Harry Woods, born in 1896, could attribute much of his success in the music business to his mother’s guidance and encouragement. Born without fingers on his left hand, his mother, herself an accomplished singer, encouraged Harry to learn to play the piano, and he developed his incredible talent covering much of the keyboard with his right hand, while hammering out a bass rhythm with his deformed left hand.
Harry was so successful as a piano player and vocalist that he put himself through Harvard singing in choirs and hiring himself out as a musician in various groups and bands. When he was drafted into WWI, despite his handicap, he began to write music in his free time. Once the war ended he moved to New York City and began to make a living as a songwriter, crafting dozens of great Tin-Pan Alley and depression-era hits, such as “I’m Looking Over a Four-leaf Clover,” “Paddlin’ Madeleine Home,” “When the Red, Red Robin Comes Bob-bob-bobbin’ Along,” and “Side by Side.”
Because of his malformed left hand, because of being drafted into “the war to end all wars,” because of the difficult economic times he lived through, Harry Woods had plenty of reasons to be down, to wonder, “why me?”, but he chose to adopt a life philosophy that accepted the hard things life seemed to toss his way, and reached out with his music to lift up and encourage those around him, living through many of the same difficult circumstances.
One of my favorite Harry Woods’ songs is “Try a Little Tenderness,” published in 1932, and covered by many greats, including Otis Redding and Three Dog Night. I don’t know, but I imagine that through the post-war years and the Great Depression, Woods must have felt tremendous compassion for the wives and girlfriends also affected by those tough economic times. In the lyrics, Woods urges men, husbands, boyfriends, fathers, brothers, to be gentle with the women in their lives:
She may be weary, women do get weary, wearing the same shabby dress,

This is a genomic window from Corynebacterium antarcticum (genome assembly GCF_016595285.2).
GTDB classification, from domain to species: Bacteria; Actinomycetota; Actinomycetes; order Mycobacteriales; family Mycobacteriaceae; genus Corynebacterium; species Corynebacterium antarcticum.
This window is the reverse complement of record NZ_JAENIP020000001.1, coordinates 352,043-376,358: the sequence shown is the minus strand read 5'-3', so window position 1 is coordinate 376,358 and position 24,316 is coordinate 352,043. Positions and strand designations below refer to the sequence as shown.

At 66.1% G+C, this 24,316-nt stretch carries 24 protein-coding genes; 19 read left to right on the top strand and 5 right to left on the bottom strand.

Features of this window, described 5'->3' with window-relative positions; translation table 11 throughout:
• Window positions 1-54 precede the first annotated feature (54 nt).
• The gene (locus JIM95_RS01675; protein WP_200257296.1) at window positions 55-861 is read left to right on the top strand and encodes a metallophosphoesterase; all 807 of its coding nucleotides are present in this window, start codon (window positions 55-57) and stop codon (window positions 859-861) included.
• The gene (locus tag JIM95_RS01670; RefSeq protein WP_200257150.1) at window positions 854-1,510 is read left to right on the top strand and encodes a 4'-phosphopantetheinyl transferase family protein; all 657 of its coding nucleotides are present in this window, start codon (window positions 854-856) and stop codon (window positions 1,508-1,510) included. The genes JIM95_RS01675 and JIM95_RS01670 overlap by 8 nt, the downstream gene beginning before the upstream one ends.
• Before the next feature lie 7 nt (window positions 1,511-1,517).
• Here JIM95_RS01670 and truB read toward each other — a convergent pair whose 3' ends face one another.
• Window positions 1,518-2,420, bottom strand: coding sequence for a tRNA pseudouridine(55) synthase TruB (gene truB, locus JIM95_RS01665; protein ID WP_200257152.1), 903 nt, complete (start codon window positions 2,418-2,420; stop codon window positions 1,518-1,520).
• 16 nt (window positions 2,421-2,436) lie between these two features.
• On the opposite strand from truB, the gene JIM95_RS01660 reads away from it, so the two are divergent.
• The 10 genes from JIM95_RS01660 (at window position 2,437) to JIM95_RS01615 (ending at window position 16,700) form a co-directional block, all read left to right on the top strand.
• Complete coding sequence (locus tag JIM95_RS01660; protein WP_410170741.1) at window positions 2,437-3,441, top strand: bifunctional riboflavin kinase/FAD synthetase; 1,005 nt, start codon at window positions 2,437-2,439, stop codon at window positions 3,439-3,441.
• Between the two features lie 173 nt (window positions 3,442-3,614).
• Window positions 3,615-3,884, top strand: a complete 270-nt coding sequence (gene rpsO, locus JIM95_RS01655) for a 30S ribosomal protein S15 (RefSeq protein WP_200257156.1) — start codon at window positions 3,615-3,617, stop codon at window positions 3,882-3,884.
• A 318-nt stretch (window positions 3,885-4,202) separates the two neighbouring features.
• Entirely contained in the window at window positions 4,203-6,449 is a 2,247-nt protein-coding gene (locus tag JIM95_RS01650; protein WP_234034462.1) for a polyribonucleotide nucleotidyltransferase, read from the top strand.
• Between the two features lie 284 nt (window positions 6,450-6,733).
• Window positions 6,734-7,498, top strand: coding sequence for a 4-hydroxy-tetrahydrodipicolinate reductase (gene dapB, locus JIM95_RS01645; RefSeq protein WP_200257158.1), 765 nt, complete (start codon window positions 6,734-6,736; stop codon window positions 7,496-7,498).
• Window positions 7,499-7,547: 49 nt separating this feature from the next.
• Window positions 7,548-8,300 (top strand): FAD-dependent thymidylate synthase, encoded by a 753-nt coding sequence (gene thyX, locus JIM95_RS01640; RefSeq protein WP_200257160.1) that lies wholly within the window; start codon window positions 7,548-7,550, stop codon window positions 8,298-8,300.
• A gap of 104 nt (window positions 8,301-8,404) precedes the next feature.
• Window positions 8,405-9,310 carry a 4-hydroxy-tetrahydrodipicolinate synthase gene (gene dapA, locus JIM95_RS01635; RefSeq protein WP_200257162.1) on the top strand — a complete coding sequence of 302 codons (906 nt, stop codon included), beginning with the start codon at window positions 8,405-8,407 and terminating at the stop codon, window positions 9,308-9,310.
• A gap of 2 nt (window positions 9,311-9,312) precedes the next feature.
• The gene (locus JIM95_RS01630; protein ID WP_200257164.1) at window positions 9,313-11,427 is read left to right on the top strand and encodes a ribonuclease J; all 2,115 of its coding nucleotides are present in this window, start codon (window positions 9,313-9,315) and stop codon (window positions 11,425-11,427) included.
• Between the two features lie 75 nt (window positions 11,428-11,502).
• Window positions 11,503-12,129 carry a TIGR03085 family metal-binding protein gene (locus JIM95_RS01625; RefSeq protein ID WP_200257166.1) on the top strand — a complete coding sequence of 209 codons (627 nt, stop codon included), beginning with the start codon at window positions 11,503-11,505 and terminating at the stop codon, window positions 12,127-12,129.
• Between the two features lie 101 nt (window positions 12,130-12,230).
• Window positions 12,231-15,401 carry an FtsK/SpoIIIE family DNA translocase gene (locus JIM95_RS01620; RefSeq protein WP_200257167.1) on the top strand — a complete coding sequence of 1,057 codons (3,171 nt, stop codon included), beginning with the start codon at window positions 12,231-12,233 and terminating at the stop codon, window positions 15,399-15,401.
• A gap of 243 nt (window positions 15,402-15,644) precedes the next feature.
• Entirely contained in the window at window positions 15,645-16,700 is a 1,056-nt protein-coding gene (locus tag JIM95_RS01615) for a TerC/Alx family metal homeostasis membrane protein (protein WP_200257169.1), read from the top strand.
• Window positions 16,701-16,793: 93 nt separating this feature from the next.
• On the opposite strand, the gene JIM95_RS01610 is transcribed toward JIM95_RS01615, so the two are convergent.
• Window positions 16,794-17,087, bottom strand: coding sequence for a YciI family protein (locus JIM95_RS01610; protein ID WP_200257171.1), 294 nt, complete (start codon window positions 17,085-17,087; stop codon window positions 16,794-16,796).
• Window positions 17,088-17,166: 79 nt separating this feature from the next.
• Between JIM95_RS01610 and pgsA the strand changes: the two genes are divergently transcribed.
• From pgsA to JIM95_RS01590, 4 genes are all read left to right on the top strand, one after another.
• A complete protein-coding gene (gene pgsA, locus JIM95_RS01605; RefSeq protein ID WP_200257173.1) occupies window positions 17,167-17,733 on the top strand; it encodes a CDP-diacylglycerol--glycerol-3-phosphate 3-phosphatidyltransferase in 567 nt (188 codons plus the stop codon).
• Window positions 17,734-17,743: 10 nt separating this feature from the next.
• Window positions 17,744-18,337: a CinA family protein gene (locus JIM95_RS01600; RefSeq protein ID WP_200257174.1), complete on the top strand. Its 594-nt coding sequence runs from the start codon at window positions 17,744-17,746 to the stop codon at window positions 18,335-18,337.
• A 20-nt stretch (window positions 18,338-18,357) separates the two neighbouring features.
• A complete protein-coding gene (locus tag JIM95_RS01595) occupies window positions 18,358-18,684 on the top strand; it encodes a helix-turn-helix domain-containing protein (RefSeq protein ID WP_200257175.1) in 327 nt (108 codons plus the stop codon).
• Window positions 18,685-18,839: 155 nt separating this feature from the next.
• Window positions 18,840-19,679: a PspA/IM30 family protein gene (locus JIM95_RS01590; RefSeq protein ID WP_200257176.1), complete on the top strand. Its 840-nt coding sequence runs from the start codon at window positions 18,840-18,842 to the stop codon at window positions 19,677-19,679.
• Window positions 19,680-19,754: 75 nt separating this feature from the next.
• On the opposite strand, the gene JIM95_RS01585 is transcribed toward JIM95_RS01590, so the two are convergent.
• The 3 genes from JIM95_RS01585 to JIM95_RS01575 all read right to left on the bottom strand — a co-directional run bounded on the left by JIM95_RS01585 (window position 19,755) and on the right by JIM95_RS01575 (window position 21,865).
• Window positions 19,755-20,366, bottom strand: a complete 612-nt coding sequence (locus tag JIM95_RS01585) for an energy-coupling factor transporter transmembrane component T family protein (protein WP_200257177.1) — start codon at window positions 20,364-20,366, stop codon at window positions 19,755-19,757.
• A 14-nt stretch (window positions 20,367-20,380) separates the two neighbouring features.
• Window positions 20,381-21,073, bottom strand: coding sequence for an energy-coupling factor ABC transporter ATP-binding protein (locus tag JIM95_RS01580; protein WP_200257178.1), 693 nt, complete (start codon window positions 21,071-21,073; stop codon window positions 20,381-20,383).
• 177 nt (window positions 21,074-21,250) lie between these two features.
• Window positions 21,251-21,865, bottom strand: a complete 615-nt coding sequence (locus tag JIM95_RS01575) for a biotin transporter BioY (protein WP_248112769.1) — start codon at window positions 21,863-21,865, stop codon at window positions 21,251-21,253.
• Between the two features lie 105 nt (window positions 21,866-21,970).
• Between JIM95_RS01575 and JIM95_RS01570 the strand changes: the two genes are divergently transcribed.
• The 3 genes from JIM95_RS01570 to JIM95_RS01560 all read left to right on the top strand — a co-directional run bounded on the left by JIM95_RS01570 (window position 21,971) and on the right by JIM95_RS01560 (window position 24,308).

And when she’s weary, try a little tenderness.
You know she’s waiting, just anticipating, things she may never possess,
While she’s without them, try a little tenderness.
It’s not just sentimental, she has her grief and care, and a word that’s soft and gentle,
Makes it easier to bear.
You won’t regret it. Women don’t forget it. Love is their whole happiness.
It’s all so easy.
Try a little tenderness.
It’s really good advice for all of us. As the saying goes, we should be kind to everyone we meet because we never know what kind of battle each one is facing. It’s not easy, waking up each day to look for joy. Some days it just seems more and more elusive, and the smiles do not come as easily. The light itself is so dim it is more discouraging to seek and see it than it is to just stare into the darkness. It is so tempting to give up hope in some circumstances, to snarl back, to growl, to snap in self-defense.
So what do we do? We try a little tenderness, with ourselves, with others. In my last post I wrote about forgiveness. It is so much easier to write about than to offer sometimes, and often it is most difficult to extend it to ourselves and accept it.
Whatever your situation today, whether the sun is shining brightly for you, or if you’re in a deep, dark cavern with no visible way out, try a little tenderness, with yourself and whoever might be there beside you. If what you’ve been doing is taking you along a joyful path, be sure to speak tenderly to those along the way who don’t seem to be making forward progress. You may just shine a little hope and light on the route that helps them get moving again. If what you’ve been doing has your wheels spinning, maybe it’s time for a little tenderness. Remember, “a word that’s soft and gentle makes it easier to bear.”
Thanks Harry…I needed that.